I could smell death even though I was still standing on the narrow stoop of the small Cape Cod. I hadn’t yet knocked and the smell, the cloying, sickening odor of someone dying of cancer, was almost overwhelming.
I’d been a nurse for more than ten years and I’d smelled impending death before, but never like this – always in a hospital room or, more recently as a visiting nurse, in the sick room of a patient dying at home – never while I stood outside, hand raised ready to knock.
In the few seconds it took for me to knock and the door to be opened, I wondered why I was standing there. What was I doing? Why, knowing what I might see inside, had I agreed to come to this house?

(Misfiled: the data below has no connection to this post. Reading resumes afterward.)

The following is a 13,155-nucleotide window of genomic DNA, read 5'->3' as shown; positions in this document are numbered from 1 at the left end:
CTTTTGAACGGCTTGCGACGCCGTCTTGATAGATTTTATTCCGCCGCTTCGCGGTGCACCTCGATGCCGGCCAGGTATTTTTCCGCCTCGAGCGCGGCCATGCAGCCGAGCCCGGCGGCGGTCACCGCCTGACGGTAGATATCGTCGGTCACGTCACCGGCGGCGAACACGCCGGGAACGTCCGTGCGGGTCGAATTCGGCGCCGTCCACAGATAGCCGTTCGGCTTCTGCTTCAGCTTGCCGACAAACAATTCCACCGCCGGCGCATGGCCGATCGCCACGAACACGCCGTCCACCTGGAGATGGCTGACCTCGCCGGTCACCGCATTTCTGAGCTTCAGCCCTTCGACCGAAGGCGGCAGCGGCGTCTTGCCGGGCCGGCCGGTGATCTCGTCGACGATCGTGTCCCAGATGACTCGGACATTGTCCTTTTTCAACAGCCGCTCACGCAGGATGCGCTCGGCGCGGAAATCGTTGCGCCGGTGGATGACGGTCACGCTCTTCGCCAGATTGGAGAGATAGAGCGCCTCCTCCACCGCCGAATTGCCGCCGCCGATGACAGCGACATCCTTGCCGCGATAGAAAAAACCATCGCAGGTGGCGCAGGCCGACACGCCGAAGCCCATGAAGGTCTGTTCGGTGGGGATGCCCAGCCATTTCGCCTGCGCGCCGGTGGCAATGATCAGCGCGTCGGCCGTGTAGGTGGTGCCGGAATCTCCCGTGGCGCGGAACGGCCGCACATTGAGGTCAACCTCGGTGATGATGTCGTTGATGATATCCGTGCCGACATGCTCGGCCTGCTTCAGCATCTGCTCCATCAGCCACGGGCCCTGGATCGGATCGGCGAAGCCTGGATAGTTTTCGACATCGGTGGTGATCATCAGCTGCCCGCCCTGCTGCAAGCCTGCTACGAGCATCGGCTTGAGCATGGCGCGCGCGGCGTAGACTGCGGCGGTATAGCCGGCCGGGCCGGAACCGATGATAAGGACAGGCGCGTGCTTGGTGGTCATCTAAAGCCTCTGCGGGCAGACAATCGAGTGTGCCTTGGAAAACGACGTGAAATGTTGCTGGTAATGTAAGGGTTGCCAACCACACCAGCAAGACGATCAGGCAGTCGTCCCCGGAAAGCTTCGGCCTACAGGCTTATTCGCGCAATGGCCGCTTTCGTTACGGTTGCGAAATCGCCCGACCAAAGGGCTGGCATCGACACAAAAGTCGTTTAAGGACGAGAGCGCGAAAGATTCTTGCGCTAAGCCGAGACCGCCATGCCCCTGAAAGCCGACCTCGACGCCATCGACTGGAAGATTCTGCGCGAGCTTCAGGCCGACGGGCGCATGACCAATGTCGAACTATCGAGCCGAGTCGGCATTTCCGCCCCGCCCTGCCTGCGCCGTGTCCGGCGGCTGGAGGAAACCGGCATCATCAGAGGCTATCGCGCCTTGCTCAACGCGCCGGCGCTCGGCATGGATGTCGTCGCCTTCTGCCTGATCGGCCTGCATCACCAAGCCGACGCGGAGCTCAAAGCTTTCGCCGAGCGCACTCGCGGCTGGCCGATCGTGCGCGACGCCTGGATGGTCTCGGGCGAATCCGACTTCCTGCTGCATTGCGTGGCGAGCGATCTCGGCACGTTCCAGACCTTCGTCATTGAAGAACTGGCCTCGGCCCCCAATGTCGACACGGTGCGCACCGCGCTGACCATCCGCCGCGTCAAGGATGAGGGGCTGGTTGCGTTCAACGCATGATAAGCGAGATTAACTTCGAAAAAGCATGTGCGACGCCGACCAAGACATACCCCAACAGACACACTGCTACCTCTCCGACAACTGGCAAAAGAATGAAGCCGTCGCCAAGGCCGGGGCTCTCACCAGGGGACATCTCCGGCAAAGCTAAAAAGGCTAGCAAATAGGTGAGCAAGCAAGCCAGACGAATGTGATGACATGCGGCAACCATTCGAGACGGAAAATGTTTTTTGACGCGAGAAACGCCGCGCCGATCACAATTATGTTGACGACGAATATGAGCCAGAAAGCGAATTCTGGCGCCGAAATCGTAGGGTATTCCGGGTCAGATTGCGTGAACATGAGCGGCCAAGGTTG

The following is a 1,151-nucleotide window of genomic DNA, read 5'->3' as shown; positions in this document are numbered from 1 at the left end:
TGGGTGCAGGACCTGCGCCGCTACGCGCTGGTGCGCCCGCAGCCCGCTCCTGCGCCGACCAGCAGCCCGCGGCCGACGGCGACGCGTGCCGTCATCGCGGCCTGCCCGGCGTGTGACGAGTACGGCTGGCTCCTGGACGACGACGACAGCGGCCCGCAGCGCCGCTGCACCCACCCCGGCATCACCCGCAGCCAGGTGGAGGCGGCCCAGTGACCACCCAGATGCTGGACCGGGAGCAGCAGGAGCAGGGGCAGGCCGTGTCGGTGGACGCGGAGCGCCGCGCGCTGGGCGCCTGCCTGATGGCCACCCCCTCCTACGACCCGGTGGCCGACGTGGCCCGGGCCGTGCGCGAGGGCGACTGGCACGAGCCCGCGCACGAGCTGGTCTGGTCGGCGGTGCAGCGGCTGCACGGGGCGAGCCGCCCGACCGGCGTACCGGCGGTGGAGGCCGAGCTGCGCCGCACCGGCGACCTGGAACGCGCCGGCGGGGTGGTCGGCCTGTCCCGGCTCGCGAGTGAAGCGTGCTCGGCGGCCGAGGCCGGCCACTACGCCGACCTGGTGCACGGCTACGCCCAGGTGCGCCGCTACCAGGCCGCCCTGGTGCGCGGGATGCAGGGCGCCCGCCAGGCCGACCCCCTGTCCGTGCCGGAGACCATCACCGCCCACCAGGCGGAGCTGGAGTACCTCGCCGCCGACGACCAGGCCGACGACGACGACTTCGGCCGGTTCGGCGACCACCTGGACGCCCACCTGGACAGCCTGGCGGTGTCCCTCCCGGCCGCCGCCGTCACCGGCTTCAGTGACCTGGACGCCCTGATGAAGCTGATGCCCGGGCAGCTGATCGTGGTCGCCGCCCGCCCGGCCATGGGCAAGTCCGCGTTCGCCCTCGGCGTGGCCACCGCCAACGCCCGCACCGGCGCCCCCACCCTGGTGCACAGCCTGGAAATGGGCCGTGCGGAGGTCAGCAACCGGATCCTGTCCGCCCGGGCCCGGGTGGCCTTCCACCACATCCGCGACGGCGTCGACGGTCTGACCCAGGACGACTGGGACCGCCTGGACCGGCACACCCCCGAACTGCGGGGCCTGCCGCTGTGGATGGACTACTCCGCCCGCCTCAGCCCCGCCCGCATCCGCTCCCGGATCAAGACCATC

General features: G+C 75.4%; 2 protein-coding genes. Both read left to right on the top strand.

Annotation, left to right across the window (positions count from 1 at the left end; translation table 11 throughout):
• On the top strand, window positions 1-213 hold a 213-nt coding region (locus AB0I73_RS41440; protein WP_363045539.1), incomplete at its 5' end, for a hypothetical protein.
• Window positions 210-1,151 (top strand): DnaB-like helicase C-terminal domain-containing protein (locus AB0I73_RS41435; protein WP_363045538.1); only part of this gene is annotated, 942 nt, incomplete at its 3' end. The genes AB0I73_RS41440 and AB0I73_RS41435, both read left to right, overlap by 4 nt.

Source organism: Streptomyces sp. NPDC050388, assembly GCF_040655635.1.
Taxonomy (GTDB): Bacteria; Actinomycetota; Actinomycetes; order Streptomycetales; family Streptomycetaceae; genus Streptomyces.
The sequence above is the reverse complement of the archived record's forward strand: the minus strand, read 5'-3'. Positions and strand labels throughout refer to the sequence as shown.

I was the visiting nurse liaison for the local hospital. I interviewed patients before their discharge and set up home care services. I was also a member of the Cancer Committee, started by a social worker and the local oncologist. Both had told me I was the perfect choice to make this home visit.
The social worker had received a call from a woman’s family. The family could no longer care for her at home and wanted her placed in the county nursing home. But the woman had not seen a doctor in a decade. Since she was virtually dying of cancer, the oncologist had agreed to be her doctor of record; however, the nursing home needed more – they needed a physical work-up and to get that, the woman had to be admitted to the hospital.
But she needed convincing. Her husband and son had been trying to get her to the hospital but she was refusing. She didn’t want strangers looking at her. She had told her family she didn’t want “to be on display.”
She didn’t want to be seen because she no longer had a face.